Plaintiffs brought this action alleging fraud, misappropriation, breach of fiduciary duty, and unjust enrichment. By order dated February 20, 2013, this Court granted Defendants' motion for summary judgment, but also granted leave for Plaintiffs' to move within thirty days to amend the complaint to allege breach of contract. Plaintiffs filed the Proposed Second Amended Complaint on March 13, 2013 without moving for leave to file, contrary to the Court's direction. Defendants now move to strike the Proposed Second Amended Complaint and Plaintiffs cross-move for leave to amend.

Discussion

Pursuant to CPLR 3025(b), leave to amend should be freely given. However, leave to amend can be denied if there is either "prejudice or surprise resulting directly from the delay, " or if the proposed amendment "is palpably improper or insufficient as a matter of law." McGhee v. Odell, 96 A.D.3d 449, 450 (1st Dep't 2012) (internal citations omitted). The opposing party "must overcome a heavy presumption of validity in favor of [permitting amendment]." McGhee, 96 A.D.3d at 450 (quoting Otis Elevator Co. v. 1166 Ave. of Ams. Condo., 166 A.D.2d 307, 307 (1st Dep't 1990)).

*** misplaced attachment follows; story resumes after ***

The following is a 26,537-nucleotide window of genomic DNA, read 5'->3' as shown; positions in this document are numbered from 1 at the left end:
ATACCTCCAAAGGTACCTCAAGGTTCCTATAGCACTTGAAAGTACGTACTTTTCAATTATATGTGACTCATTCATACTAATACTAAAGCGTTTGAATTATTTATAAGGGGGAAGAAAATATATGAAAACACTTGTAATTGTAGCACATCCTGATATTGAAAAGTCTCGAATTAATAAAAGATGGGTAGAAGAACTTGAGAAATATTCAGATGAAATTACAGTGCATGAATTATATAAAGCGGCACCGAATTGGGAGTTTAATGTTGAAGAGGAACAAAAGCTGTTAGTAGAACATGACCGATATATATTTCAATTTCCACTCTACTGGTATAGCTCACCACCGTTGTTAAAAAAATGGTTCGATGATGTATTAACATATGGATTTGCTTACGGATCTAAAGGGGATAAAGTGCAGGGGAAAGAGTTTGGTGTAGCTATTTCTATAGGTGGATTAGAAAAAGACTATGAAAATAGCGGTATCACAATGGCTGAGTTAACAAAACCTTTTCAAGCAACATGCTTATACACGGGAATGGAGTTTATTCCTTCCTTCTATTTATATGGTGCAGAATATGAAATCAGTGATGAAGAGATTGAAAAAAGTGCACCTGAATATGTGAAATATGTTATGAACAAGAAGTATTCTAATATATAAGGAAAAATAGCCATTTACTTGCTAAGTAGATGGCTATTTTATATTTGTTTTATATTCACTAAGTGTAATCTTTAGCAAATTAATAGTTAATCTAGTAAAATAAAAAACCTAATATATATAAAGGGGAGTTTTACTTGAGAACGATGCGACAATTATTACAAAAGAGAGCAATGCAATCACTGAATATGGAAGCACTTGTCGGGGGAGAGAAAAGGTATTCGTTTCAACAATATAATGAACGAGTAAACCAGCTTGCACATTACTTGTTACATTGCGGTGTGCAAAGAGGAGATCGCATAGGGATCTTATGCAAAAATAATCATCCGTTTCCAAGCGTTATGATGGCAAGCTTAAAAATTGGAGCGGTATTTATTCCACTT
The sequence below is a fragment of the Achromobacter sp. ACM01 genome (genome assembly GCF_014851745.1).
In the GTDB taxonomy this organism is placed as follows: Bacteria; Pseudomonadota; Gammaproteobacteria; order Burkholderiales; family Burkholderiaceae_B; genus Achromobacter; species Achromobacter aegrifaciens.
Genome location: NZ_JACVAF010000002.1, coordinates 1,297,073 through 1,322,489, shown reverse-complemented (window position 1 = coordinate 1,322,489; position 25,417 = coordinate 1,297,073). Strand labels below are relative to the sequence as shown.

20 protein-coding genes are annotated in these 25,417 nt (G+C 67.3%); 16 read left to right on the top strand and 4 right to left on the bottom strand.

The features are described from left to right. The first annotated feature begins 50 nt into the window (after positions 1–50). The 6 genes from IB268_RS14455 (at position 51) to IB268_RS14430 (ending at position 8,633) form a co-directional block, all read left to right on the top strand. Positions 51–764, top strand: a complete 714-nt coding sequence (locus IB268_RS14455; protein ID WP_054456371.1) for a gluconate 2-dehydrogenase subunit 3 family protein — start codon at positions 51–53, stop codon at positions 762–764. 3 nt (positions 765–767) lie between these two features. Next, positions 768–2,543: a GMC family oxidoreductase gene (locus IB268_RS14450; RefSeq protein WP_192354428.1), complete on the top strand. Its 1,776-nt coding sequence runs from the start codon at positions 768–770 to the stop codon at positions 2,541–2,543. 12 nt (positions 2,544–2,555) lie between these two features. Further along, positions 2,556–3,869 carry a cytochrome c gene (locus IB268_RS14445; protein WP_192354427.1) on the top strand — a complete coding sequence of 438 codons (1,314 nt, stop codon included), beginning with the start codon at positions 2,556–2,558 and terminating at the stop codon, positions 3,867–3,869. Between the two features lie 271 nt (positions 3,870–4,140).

A. Timeliness and Prejudice

Defendants argue that their motion to strike should be granted because allowing the proposed amendment would cause them prejudice due to the expense of future motion practice. However, "[prejudice does not occur simply because a defendant is exposed to greater liability." Jacobson v. McNeil Consumer & Specialty Pharm., 68 A.D.3d 652, 654 (1st Dep't 2009) (quoting Loomis v. Civetta Corinno Constr. Corp., 54 N.Y.2d 18, 23 (1981)). Nor does prejudice occur because a defendant has to expend additional time preparing its case. Jacobson, 68 A.D.3d at 654 (citing Rutz v. Kellum, 144 A.D.2d 1017, 1018 (4th Dep't 1988)) (finding no prejudice to defendant where exposure to greater liability did not alter defense strategy).